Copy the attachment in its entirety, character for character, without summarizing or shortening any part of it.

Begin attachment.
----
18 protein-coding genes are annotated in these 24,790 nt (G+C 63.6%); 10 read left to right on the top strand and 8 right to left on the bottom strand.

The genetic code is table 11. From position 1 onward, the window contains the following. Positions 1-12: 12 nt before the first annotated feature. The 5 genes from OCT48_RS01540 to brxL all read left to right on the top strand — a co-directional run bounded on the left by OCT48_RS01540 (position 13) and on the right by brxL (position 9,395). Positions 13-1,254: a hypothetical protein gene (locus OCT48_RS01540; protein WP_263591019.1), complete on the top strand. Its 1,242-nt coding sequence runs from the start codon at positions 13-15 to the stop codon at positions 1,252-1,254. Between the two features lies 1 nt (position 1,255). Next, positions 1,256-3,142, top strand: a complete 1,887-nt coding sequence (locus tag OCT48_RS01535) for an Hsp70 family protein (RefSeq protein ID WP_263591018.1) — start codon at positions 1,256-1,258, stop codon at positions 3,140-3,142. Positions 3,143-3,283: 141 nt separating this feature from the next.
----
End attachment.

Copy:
18 protein-coding genes are annotated in these 24,790 nt (G+C 63.6%); 10 read left to right on the top strand and 8 right to left on the bottom strand.

The genetic code is table 11. From position 1 onward, the window contains the following. Positions 1-12: 12 nt before the first annotated feature. The 5 genes from OCT48_RS01540 to brxL all read left to right on the top strand — a co-directional run bounded on the left by OCT48_RS01540 (position 13) and on the right by brxL (position 9,395). Positions 13-1,254: a hypothetical protein gene (locus OCT48_RS01540; protein WP_263591019.1), complete on the top strand. Its 1,242-nt coding sequence runs from the start codon at positions 13-15 to the stop codon at positions 1,252-1,254. Between the two features lies 1 nt (position 1,255). Next, positions 1,256-3,142, top strand: a complete 1,887-nt coding sequence (locus tag OCT48_RS01535) for an Hsp70 family protein (RefSeq protein ID WP_263591018.1) — start codon at positions 1,256-1,258, stop codon at positions 3,140-3,142. Positions 3,143-3,283: 141 nt separating this feature from the next.